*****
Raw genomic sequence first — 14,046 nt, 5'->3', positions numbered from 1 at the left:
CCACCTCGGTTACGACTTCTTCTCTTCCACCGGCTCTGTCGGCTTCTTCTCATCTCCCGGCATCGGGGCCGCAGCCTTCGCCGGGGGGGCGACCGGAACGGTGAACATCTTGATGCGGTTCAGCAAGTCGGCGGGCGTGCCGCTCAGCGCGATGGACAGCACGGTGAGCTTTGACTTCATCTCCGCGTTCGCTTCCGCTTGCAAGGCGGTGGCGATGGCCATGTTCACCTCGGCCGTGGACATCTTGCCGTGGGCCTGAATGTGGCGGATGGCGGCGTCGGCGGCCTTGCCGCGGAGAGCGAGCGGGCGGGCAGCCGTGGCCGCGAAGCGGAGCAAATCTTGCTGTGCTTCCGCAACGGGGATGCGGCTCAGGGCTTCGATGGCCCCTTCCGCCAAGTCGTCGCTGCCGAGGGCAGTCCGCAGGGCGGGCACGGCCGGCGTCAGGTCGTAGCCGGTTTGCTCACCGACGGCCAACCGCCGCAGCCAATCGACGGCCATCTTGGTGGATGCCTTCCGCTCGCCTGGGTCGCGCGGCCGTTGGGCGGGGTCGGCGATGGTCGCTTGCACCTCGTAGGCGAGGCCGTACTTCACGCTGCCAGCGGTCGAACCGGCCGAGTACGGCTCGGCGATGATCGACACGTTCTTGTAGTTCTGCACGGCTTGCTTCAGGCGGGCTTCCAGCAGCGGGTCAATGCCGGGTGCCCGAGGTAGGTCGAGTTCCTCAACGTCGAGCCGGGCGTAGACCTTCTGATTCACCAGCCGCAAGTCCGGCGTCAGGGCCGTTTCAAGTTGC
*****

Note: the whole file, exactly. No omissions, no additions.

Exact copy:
Raw genomic sequence first — 14,046 nt, 5'->3', positions numbered from 1 at the left:
CCACCTCGGTTACGACTTCTTCTCTTCCACCGGCTCTGTCGGCTTCTTCTCATCTCCCGGCATCGGGGCCGCAGCCTTCGCCGGGGGGGCGACCGGAACGGTGAACATCTTGATGCGGTTCAGCAAGTCGGCGGGCGTGCCGCTCAGCGCGATGGACAGCACGGTGAGCTTTGACTTCATCTCCGCGTTCGCTTCCGCTTGCAAGGCGGTGGCGATGGCCATGTTCACCTCGGCCGTGGACATCTTGCCGTGGGCCTGAATGTGGCGGATGGCGGCGTCGGCGGCCTTGCCGCGGAGAGCGAGCGGGCGGGCAGCCGTGGCCGCGAAGCGGAGCAAATCTTGCTGTGCTTCCGCAACGGGGATGCGGCTCAGGGCTTCGATGGCCCCTTCCGCCAAGTCGTCGCTGCCGAGGGCAGTCCGCAGGGCGGGCACGGCCGGCGTCAGGTCGTAGCCGGTTTGCTCACCGACGGCCAACCGCCGCAGCCAATCGACGGCCATCTTGGTGGATGCCTTCCGCTCGCCTGGGTCGCGCGGCCGTTGGGCGGGGTCGGCGATGGTCGCTTGCACCTCGTAGGCGAGGCCGTACTTCACGCTGCCAGCGGTCGAACCGGCCGAGTACGGCTCGGCGATGATCGACACGTTCTTGTAGTTCTGCACGGCTTGCTTCAGGCGGGCTTCCAGCAGCGGGTCAATGCCGGGTGCCCGAGGTAGGTCGAGTTCCTCAACGTCGAGCCGGGCGTAGACCTTCTGATTCACCAGCCGCAAGTCCGGCGTCAGGGCCGTTTCAAGTTGC